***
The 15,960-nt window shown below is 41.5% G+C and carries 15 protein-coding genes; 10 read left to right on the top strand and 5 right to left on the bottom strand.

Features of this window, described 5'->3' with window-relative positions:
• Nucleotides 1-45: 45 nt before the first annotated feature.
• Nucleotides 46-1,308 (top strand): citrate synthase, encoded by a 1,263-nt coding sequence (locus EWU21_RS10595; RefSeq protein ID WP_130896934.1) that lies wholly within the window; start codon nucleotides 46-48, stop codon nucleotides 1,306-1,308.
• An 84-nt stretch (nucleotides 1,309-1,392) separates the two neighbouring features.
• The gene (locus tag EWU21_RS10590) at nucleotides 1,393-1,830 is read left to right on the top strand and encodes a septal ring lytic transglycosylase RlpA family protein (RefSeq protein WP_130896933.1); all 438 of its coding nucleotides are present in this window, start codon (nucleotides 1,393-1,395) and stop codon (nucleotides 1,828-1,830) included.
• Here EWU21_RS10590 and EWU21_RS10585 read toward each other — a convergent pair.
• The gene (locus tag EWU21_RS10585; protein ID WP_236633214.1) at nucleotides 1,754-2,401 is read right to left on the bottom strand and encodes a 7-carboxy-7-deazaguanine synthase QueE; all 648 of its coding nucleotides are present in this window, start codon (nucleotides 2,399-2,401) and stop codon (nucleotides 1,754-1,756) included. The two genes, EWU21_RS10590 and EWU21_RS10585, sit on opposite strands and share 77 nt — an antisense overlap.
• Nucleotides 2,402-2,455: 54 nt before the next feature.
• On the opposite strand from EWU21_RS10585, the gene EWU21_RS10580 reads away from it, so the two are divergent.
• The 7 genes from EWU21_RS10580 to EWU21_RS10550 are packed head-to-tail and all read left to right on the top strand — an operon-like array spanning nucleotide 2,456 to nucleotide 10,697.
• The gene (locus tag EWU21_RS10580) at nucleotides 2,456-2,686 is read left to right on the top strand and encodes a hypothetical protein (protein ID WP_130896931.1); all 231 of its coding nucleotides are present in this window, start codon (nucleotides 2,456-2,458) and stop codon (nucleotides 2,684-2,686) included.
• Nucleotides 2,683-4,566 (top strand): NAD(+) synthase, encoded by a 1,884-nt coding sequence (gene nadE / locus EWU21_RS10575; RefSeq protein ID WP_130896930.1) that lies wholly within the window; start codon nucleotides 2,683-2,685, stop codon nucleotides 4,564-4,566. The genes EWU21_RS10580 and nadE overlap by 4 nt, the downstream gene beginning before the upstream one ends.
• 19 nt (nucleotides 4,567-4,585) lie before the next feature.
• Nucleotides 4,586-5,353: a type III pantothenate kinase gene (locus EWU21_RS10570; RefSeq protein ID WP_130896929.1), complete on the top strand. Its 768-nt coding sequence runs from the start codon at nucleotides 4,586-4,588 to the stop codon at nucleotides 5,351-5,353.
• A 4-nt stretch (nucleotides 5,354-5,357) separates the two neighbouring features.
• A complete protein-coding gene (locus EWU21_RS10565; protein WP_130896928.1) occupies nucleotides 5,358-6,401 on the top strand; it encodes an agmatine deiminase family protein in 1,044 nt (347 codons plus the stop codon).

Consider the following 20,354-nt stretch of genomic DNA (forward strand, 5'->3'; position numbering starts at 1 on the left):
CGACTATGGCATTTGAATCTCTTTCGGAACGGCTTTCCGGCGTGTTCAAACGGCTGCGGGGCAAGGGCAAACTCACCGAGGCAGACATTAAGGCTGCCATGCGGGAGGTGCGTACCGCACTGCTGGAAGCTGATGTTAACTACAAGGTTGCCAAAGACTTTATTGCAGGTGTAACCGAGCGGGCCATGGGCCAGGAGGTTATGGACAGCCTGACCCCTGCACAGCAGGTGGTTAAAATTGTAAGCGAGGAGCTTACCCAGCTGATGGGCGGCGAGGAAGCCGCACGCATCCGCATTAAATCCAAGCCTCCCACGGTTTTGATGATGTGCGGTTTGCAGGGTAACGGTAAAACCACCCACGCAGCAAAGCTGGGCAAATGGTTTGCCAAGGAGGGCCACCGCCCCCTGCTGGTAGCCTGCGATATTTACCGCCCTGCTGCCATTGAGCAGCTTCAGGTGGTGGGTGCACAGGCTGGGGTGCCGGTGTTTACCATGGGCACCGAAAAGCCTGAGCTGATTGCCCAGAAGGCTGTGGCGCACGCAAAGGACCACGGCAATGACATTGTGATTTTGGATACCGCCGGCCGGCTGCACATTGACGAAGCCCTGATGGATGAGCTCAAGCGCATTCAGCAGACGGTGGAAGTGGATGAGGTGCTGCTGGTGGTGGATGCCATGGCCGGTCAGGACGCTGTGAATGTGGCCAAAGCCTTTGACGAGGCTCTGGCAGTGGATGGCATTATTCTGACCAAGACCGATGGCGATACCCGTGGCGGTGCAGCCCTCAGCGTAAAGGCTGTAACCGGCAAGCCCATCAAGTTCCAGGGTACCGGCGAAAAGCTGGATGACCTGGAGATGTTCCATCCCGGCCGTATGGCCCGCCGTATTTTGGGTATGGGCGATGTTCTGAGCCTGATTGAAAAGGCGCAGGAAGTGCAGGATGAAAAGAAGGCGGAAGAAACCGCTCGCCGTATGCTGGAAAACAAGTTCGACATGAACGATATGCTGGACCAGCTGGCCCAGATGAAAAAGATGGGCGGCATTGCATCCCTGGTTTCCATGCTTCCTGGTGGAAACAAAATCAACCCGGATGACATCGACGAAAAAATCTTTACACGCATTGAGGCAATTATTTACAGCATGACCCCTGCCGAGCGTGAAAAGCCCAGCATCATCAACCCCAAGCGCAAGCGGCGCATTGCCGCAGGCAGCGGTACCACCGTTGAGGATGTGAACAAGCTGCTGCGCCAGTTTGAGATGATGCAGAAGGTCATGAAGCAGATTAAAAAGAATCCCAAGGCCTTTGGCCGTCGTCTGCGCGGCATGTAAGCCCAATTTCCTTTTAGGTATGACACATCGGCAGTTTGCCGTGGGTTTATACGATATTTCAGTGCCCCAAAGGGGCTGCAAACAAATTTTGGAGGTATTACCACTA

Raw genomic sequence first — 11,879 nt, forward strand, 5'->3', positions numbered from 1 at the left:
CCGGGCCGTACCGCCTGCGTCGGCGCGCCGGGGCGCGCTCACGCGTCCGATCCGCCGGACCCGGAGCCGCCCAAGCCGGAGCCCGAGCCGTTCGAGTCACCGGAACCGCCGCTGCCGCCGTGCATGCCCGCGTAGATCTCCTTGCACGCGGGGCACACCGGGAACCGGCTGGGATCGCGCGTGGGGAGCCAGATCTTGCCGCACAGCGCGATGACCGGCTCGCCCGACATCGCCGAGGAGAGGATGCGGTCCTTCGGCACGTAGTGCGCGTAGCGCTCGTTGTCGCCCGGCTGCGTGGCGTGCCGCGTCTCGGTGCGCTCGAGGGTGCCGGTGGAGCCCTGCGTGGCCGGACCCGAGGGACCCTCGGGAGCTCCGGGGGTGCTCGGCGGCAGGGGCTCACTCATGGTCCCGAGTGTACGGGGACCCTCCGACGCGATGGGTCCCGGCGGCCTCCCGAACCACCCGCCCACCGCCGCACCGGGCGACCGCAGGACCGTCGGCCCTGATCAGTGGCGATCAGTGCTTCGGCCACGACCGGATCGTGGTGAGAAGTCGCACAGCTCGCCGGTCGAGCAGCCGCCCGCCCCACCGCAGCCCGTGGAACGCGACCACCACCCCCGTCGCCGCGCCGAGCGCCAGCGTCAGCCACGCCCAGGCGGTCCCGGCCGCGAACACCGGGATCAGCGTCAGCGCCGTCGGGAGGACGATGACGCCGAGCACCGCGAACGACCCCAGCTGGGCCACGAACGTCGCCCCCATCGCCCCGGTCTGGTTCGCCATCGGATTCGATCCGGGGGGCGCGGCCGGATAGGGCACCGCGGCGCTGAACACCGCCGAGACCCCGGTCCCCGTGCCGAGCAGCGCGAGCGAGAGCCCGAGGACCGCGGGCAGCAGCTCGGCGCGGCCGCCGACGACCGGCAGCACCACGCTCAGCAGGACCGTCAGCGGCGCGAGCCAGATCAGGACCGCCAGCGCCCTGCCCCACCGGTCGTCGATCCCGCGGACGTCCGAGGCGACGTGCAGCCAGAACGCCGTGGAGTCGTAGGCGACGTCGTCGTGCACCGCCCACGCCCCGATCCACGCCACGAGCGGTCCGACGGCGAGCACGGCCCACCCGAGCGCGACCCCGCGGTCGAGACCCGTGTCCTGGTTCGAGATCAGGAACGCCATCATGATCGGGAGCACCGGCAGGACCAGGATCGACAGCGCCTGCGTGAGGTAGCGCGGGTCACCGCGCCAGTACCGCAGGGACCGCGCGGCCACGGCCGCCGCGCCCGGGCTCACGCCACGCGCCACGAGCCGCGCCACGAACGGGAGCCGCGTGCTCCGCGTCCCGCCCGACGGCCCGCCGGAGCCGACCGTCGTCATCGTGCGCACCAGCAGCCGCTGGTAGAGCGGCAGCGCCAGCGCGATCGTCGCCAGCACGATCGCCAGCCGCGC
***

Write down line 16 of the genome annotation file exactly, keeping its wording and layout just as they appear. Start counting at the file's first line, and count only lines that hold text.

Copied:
• A 4-nt stretch (nucleotides 5,354-5,357) separates the two neighbouring features.